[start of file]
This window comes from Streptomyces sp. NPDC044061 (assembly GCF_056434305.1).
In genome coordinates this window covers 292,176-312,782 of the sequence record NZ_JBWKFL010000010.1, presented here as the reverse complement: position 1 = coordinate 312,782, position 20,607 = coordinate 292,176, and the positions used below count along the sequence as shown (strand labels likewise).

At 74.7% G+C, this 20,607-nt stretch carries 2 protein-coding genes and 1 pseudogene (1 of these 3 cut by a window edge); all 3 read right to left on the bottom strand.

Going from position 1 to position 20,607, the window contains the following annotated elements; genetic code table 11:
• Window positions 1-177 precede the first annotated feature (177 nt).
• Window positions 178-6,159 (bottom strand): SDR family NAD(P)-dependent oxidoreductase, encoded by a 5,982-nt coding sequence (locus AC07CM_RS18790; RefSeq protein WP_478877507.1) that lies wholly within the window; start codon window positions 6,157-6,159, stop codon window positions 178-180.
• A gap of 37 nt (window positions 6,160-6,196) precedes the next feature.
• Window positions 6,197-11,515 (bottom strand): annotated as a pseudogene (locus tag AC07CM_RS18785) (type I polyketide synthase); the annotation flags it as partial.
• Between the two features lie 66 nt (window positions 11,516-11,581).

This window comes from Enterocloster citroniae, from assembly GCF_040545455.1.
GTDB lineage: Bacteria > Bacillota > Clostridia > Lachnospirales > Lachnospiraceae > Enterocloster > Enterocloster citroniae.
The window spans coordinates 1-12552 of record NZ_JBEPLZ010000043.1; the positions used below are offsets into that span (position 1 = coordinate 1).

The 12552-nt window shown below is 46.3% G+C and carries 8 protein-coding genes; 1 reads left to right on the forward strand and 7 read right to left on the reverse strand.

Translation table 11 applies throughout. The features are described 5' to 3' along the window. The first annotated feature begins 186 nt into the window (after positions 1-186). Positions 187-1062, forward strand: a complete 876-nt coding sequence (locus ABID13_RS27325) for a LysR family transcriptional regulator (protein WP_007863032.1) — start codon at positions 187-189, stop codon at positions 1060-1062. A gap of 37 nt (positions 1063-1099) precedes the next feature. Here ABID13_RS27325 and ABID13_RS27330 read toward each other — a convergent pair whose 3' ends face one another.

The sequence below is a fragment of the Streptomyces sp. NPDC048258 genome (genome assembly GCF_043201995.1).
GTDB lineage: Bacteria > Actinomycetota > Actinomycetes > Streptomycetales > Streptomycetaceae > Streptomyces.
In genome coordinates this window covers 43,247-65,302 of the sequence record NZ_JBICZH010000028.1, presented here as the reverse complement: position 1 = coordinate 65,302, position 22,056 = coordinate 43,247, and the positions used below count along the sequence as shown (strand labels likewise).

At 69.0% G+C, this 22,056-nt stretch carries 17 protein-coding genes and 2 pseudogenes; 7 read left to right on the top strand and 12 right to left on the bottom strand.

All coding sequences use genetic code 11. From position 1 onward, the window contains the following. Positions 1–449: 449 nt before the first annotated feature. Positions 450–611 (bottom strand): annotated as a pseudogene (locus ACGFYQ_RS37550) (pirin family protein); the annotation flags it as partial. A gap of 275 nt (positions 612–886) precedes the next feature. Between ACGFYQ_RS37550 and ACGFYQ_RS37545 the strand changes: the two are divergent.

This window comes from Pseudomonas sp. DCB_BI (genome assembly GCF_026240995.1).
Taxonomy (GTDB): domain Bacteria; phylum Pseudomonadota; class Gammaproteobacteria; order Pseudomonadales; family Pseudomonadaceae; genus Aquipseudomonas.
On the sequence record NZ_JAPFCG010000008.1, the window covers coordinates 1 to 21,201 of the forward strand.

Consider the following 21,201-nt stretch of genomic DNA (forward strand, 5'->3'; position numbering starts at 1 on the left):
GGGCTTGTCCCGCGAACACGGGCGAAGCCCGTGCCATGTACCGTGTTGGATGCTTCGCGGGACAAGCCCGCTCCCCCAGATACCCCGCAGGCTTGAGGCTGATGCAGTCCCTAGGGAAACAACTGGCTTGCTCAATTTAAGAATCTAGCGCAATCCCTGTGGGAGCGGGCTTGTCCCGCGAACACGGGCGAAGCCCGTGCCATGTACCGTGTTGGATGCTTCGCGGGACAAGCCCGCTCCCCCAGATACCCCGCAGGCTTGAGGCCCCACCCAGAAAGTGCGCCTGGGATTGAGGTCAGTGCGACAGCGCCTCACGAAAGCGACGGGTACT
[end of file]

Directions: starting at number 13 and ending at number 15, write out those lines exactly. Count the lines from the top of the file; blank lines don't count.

The 12552-nt window shown below is 46.3% G+C and carries 8 protein-coding genes; 1 reads left to right on the forward strand and 7 read right to left on the reverse strand.

Translation table 11 applies throughout. The features are described 5' to 3' along the window. The first annotated feature begins 186 nt into the window (after positions 1-186). Positions 187-1062, forward strand: a complete 876-nt coding sequence (locus ABID13_RS27325) for a LysR family transcriptional regulator (protein WP_007863032.1) — start codon at positions 187-189, stop codon at positions 1060-1062. A gap of 37 nt (positions 1063-1099) precedes the next feature. Here ABID13_RS27325 and ABID13_RS27330 read toward each other — a convergent pair whose 3' ends face one another.

The sequence below is a fragment of the Streptomyces sp. NPDC048258 genome (genome assembly GCF_043201995.1).